It’s so head scratching because the episode could have worked just fine in so many different ways. If Brandon had had terminal cancer and his father had injected him in the desperate hope he would develop “not dying of cancer” powers, that would have been touching. If Brandon had been older and was actually being violent before his dad gave him superpowers, it still would have had terrible implications but I could at least have had sympathy for Asshole Jones. If people besides the boy’s mother had seemed more than slightly miffed with Asshole Jones for risking Brandon’s life and recklessly endangering the rest of the world and they’d scrapped the ending, that would have worked fine. I always love it when shows have realistic villains. But no, instead we got … this.
In one way I can’t really fault the show because they were clearly trying. Like I said, other episodes handle the topic of mental illness very sensitively and other characters are treated much better. At least Brandon is treated as a child with special needs instead of some kind of monster despite his powers. At least his mother had the (only) appropriate response to what Asshole Jones had done (“You son of a bitch! What did you to do to my child?!”) and at least the show doesn’t go so far as to outright agree with what he did. But … I just can’t let this one go. Not when autistic children are murdered every year bytheir parents. Not when children have died of chelation (a legitimate but harsh medical procedure that should only be used for heavy metal poisoning, but for some awful reason a ton of parents think is appropriate for their kids’ autism) and an unknown number of children are being tortured with repeated bleach enemas, all by people using the same reasoning as Asshole Jones.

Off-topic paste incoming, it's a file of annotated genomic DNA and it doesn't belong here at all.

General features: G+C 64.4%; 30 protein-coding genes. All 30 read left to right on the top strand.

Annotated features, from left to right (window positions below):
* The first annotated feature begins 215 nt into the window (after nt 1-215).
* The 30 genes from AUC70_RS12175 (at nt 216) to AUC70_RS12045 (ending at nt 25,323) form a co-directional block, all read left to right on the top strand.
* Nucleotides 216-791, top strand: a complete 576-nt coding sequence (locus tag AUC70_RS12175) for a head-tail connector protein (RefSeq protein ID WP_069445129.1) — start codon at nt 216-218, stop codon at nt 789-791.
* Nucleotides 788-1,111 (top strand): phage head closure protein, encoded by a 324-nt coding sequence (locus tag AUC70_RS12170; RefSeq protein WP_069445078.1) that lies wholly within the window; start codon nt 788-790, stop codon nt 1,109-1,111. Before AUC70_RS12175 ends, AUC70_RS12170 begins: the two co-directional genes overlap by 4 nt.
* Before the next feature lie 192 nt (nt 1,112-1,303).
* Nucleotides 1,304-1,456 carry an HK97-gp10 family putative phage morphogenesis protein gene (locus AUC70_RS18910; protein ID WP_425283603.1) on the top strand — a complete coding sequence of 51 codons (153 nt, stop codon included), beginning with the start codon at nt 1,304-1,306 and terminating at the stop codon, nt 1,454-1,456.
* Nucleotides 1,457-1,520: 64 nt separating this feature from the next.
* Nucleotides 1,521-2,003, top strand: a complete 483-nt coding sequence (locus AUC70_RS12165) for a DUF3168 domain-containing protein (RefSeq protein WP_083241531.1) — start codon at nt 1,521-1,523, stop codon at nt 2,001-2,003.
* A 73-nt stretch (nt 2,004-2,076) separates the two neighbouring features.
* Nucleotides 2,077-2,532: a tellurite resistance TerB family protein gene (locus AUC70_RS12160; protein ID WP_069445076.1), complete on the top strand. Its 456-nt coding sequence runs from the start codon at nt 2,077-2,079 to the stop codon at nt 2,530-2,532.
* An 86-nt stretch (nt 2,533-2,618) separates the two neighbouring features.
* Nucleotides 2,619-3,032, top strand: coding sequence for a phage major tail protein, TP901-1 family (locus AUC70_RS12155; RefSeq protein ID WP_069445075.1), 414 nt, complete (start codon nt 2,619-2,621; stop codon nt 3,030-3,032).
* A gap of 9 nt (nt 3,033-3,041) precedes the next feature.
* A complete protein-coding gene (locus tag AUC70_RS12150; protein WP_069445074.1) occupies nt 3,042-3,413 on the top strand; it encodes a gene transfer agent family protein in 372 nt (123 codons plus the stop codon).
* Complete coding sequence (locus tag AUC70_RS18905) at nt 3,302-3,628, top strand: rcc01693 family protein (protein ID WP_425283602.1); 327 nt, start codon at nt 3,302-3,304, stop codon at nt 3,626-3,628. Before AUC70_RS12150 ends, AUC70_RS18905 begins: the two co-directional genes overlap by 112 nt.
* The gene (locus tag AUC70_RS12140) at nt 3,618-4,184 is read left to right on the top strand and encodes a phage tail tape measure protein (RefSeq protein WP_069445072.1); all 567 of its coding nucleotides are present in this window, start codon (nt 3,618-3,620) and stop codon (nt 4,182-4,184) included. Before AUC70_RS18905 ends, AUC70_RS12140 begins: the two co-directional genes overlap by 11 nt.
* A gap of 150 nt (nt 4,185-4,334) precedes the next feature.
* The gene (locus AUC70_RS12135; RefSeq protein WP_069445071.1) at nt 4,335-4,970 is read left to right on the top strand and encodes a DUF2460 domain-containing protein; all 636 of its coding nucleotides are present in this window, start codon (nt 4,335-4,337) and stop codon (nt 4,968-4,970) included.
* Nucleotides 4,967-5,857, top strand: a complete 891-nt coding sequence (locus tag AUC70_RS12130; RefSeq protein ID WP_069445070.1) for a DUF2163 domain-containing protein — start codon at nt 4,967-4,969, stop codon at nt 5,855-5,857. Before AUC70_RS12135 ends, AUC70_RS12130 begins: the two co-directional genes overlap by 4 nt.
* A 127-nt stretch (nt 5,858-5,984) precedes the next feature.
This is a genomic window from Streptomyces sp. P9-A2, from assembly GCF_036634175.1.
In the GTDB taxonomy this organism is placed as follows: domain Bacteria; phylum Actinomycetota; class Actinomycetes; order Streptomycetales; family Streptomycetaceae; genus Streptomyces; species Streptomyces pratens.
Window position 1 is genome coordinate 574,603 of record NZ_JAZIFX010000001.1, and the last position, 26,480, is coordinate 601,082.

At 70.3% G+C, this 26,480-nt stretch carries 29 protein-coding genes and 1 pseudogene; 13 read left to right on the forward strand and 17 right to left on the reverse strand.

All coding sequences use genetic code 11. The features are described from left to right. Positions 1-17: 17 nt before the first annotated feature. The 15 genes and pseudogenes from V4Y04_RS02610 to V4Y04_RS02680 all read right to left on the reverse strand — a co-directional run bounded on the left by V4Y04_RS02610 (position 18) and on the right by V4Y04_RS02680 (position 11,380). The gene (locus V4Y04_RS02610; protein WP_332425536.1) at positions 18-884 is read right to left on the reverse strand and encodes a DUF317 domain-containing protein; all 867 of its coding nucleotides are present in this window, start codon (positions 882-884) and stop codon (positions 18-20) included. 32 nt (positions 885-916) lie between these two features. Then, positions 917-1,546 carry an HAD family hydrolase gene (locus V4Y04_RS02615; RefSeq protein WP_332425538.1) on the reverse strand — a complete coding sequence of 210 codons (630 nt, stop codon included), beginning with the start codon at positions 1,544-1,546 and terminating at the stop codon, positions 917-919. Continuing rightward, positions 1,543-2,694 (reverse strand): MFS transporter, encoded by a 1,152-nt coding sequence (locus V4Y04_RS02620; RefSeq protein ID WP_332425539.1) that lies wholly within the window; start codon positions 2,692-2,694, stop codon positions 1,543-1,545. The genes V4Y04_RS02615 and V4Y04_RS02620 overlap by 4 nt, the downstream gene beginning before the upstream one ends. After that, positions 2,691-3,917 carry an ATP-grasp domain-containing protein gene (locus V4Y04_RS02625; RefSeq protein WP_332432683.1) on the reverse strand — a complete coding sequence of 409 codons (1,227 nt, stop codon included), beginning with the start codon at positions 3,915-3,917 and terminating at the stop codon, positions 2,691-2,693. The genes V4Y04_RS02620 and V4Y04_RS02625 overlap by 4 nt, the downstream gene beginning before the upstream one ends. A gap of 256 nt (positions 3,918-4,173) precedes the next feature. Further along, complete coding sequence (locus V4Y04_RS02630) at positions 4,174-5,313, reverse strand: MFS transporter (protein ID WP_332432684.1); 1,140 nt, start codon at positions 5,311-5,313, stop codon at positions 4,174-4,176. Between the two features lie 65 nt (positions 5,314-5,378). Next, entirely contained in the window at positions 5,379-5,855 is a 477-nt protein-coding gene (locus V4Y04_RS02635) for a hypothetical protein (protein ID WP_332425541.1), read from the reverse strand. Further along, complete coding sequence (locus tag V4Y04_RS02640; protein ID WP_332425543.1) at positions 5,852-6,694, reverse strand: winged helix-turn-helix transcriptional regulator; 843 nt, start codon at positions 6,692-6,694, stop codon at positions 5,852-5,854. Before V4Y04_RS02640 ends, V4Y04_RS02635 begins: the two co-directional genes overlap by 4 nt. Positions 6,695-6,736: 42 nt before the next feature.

“I just want my kid to say ‘I love you.’ ” Tough shit, asshole. Maybe you should start by loving him for who he is instead of acting like you were cheated out of the actual human child you were owed by being given this autistic subhuman fairy child. Actually managing to demonstrate a tiny bit of unconditional love for your child would probably be an excellent first step in getting them to return it.